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Peachtree Publishers, Mar 6, 2007 - Juvenile Fiction - 229 pages
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Strong characters, complex relationships, and believable dialogue combine to create an unforgettable story of loss and redemption.
Pamela Jean (a.k.a. Star) is sixteen when her mother dies of breast cancer. Star is angry that her mother has died and left her, and nothing seems to make her feel better: Not talking to her shrink. Not playing rock music with her best friend Dooley. Not even listening to her mother's old familiar Beatles albums.
It is not until Star finds an unsent letter addressed to John Lennon and a broken-down vintage Gibson guitar that she begins to find a way out of her grief…and maybe even a way to take care of some unfinished business left by her mother.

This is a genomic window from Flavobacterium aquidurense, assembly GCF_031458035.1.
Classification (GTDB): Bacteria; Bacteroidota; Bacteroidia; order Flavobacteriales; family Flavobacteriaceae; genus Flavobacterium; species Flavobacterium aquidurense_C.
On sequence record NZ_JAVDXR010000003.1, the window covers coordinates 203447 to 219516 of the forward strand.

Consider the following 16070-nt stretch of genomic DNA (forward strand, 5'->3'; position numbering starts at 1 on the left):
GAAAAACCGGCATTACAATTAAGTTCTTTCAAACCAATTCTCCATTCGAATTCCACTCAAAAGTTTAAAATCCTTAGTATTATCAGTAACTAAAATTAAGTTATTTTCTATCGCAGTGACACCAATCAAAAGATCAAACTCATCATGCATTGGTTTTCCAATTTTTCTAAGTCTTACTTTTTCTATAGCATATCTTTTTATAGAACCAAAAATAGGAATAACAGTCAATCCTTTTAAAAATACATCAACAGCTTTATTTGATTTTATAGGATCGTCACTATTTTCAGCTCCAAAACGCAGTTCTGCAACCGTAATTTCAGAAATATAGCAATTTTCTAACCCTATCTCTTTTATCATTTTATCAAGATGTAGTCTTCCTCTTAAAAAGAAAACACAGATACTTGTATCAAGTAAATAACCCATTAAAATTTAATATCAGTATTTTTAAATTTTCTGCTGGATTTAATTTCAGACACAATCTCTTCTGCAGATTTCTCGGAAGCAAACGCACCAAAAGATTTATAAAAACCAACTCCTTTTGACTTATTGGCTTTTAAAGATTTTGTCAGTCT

Written with compassion, Mark Delaney's new novel offers a realistic and poignant look at a difficult period in a teenager's life.

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Things We Said Today
Two of Us
And Your Bird Can Sing

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About the author (2007)

Delaney earned a masters degree in comparative literature from the University of California. He taught English at the secondary level for nine years in California before relocating to Tennessee, where he operated a bookstore. He currently teaches high school English outside of Nashville, Tennessee.

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